Visual perception during phacoemulsification cataract surgery under topical and regional anaesthesia



To compare the subjective visual experiences of patients during phacoemulsification and intraocular lens (IOL) implantation using regional and topical anaesthesia.


A prospective, cohort, questionnaire-based study.


The study cohort consisted of 247 patients without pre-existing ocular pathology who underwent routine phacoemulsification and IOL implantation. The mean age of the subjects was 75.4 +/- 9.4 years and 34.5% of them had a history of cataract surgery. Three different methods of local anaesthesia were used: 66 (26.7%) of the patients were given topical anaesthesia (TA); 74 (30.0%) were given sub-Tenon’s anaesthesia (SA), and 107(43.3%) were given peribulbar anaesthesia (PA). The patients were interviewed immediately after surgery by theatre staff using a standardized questionnaire that investigated their intraoperative visual experiences.


There was no significant difference between the three methods of anaesthesia regarding light perception during the surgery. However, patients undergoing surgery under TA experienced brighter light intensity levels (78.3%) than those given SA (50.0%) and PA (55.7%) (p = 0.02). A total of 69.6% of subjects who received TA reported visual perception of colours during surgery, as opposed to 56.8% of SA recipients and 49.0% of PA recipients (p = 0.02). In addition, patients under TA were more aware of surgical instruments (26.1%) than those under SA (10.8%) and PA (15.9%) (p = 0.08). The vast majority of patients in all three groups found the visual experience to be non-frightening. There were no associations between intraoperative visual impression and age or sex. Although not statistically significant (p = 0.06), prior cataract surgery appeared to alleviate some of the anxiety associated with the visual experience.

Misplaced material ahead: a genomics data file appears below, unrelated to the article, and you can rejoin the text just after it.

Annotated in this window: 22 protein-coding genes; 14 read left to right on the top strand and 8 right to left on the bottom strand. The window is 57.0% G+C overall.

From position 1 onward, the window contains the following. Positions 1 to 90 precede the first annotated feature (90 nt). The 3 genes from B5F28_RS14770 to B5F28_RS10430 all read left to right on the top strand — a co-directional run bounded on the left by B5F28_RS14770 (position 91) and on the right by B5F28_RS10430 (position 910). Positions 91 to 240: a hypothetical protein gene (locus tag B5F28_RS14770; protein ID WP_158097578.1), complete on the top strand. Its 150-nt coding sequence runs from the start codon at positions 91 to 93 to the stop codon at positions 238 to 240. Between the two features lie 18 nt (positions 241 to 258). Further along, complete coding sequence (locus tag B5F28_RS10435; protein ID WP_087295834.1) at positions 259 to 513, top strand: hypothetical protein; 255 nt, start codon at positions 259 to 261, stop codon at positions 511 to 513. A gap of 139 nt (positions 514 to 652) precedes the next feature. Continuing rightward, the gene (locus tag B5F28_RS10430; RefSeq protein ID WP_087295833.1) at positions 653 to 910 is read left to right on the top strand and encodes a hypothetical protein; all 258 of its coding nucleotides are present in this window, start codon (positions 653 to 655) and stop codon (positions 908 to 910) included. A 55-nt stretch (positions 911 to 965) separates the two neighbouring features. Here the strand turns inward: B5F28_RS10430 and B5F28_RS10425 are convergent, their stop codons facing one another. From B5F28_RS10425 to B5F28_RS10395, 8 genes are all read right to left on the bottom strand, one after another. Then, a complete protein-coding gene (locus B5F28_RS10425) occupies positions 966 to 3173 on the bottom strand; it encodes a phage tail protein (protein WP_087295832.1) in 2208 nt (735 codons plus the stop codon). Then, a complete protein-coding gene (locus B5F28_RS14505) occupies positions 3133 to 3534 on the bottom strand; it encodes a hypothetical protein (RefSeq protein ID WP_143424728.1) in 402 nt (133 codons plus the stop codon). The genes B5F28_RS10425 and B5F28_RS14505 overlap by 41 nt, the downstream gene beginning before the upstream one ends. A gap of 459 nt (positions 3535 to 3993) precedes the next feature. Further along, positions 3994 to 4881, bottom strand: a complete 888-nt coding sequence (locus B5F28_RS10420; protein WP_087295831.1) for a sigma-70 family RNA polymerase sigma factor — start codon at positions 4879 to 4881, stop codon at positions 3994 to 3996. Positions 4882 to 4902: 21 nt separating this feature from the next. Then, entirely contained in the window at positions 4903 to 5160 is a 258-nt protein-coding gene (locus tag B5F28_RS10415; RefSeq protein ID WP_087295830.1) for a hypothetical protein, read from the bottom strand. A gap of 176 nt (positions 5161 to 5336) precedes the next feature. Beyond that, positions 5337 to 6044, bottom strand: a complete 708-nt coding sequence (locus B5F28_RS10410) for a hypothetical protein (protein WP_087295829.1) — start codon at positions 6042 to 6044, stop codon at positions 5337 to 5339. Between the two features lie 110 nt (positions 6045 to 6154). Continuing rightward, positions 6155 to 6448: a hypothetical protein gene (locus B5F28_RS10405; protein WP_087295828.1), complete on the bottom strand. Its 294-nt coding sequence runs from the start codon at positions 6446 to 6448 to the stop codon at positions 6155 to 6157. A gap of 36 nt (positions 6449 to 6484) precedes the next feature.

Patients undergoing regional and topical anaesthesia experience a wide variety of visual sensations during surgery. The differences in visual impressions between the groups may reflect the varying degrees of optic nerve blockade that result from the different anaesthetics.

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Source: Pubmed